Immediately after surgery he complained of pain to his left arm. His left arm was examined, and it was red with some scraps that matched the shape of the blood pressure cuff. Two hours later he complained of pain and tingling to his fingers.
His compartment pressure was measured and found to be very high. A diagnosis was made of compartment syndrome to his arm. A short while later, about 4 hours after his initial surgery was completed, he was returned to the operating room where he underwent decompression of the affected arm. They do this by making deep incisions of the affected areas. After surgery his symptoms were relieved.
The report noted the patient’s BP was high and because the way the monitor operates, it produced longer measuring times than typical. During his initial surgery, his blood pressure was recorded 805 times. They noted in cases of prolonged monitoring, the way the monitor is used may need to be modified by reducing the number of measurements.
Home Blood Pressure Cuff Complications
Blood Pressure Cuff Is Leaking
It’s possible your home cuff may develop an air leak. If it has one, your pressure may be measured unproperly. If you need a new cuff, you don’t have to replace your entire monitor. You can replace the cuff which they sell at an affordable price online. You can check for new blood pressure cuffs or monitors here on Amazon or here on Ebay. Check both for the best price.
How to check your cuff for a leak. Remove the tube from the monitor and the connector. Blow air into the tube until the cuff is partly inflated and then pinch the tube so the air doesn’t escape out of the cuff. GENTLY squeeze the cuff and listen for any possible air leaks.
Blood Pressure Cuff Is Causing Pain
If your cuff is the wrong size, it can cause some discomfort and possible pain. This is more likely to happen if the cuff is too small or tight. Always check the size range of your cuff and make sure your arm measurement is within the proper range.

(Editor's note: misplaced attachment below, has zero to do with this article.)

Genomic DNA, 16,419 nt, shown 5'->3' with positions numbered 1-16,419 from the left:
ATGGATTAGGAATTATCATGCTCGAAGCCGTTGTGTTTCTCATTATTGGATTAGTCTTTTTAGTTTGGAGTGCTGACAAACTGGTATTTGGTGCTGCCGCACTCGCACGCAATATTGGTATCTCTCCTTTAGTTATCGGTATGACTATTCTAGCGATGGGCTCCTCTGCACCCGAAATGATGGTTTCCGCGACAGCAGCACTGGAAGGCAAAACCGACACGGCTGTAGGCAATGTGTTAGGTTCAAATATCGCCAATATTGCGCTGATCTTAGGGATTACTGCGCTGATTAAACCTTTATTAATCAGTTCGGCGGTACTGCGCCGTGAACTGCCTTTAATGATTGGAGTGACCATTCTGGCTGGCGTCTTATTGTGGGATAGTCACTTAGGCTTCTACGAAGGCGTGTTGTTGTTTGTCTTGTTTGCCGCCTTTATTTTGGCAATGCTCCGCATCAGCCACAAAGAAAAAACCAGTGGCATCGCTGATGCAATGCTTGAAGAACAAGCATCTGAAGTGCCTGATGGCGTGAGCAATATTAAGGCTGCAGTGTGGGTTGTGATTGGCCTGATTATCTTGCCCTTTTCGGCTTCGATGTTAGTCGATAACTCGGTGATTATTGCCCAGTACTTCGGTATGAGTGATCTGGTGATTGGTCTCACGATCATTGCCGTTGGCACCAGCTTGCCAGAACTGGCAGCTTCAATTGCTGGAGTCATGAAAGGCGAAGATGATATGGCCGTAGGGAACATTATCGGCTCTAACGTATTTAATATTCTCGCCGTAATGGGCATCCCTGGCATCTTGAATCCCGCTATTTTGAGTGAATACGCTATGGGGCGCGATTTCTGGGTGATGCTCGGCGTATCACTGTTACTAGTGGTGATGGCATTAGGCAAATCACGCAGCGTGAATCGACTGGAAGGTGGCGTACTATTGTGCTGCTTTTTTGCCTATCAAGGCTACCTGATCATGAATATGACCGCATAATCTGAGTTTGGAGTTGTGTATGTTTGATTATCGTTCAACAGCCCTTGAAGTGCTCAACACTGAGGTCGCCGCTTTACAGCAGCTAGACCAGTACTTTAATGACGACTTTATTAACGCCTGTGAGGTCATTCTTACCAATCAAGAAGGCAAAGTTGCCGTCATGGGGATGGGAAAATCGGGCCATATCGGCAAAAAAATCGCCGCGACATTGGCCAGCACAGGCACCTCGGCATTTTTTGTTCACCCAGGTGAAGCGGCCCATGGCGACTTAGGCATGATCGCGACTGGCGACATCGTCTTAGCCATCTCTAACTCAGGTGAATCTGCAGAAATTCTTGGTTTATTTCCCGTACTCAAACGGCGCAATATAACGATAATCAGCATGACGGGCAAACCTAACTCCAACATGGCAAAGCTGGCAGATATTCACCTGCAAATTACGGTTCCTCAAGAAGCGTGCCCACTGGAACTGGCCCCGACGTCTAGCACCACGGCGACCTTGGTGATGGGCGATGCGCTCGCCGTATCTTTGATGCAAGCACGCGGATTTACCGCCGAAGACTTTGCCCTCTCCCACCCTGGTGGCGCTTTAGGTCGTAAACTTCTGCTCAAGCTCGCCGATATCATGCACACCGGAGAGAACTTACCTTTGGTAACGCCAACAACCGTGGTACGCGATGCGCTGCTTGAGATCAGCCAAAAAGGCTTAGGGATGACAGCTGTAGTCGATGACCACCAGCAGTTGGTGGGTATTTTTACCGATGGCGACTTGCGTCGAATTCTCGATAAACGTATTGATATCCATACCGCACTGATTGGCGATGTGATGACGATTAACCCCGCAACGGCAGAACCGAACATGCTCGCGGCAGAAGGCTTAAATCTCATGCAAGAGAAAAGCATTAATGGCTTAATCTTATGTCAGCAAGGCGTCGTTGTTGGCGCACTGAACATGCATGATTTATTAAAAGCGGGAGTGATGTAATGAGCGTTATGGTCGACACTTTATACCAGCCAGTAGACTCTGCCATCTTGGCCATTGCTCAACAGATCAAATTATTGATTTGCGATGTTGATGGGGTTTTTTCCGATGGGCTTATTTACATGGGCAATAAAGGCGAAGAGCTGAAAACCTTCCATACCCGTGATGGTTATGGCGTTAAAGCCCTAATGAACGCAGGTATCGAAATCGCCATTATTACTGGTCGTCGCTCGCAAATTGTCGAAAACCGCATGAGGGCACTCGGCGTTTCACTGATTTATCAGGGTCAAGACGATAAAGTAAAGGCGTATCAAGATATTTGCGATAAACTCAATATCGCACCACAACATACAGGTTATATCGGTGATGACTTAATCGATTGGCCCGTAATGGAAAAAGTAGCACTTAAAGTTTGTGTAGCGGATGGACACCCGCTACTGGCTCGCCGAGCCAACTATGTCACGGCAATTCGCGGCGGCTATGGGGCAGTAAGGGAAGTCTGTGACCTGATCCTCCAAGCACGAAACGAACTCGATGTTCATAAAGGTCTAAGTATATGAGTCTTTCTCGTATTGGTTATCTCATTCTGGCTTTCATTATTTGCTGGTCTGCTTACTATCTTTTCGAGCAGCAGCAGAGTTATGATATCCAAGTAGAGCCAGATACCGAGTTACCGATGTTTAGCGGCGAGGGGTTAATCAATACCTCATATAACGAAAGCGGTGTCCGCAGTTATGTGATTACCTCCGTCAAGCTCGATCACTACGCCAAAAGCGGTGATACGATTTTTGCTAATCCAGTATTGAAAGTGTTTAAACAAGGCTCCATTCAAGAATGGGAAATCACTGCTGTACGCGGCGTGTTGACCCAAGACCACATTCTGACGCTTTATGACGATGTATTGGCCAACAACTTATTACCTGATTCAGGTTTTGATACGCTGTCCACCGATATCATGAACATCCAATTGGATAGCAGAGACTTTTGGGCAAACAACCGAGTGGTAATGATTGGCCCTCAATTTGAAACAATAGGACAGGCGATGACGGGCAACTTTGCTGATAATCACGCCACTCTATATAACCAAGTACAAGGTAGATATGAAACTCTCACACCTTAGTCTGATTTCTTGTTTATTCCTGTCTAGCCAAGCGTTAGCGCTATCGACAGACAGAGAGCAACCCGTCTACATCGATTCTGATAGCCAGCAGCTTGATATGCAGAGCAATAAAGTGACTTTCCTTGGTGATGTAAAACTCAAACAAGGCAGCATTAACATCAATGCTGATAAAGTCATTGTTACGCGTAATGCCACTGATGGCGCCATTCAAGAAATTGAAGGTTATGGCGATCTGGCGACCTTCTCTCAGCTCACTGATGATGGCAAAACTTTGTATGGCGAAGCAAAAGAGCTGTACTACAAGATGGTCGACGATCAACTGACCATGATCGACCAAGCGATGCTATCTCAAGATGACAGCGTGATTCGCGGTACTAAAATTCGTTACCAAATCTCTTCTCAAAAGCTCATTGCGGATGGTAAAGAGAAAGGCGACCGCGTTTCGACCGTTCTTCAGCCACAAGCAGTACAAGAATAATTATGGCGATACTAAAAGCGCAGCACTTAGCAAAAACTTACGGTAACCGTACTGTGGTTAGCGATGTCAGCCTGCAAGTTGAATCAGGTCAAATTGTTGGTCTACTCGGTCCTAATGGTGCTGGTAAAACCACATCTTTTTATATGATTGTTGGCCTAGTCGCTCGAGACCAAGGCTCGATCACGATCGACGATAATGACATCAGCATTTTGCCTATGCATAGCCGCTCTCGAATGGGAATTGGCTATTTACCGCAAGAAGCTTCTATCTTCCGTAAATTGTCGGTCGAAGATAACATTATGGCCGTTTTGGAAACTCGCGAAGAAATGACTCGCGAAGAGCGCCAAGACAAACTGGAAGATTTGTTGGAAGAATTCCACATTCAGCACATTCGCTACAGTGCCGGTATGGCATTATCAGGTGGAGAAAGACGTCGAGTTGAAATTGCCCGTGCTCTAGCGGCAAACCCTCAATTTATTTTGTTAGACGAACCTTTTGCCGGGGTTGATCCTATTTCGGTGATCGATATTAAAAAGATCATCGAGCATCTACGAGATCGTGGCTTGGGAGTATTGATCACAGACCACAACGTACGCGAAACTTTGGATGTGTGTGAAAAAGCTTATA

If the cuff does not fit properly, wrapped around wrong or your arm is more cone shaped, it can lead to discomfort and possibly leave marks on your skin. There is no need to measure your pressure all day long. This can bring on more discomfort. Typically 2 times, once in the morning and once in the evening are enough. Read my blog post which explains what times are the best by clicking right here. Always check with your physician to find out if he has any specific instructions for you.
The Frequency of Blood Pressure Cuff Complications
A study was conducted to examine how often blood pressure complications occurred while using an ambulatory blood pressure machine (the automatic monitor used in hospitals) (r). They studied 219 patients and found 4 of them had a blood pressure cuff complication, 1.8% of the time.
It was determined all 4 patients developed petechiae from the cuff. One of the patients also had superficial abrasions due to the repeated cuff inflations. All 4 of the people were smokers and had a vascular murmur, a turbulent flow of blood in an artery. They were all at high risk of high blood pressure and associated complications.
Overall, the researchers determined the monitors were safe with a low incidence of complications.
Read Next: Blood Pressure Cuff Placement
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- How Often You Should Replace Your Blood Pressure Monitor
- Causes Of False Blood Pressure Readings
- Checking Blood Pressure Too Often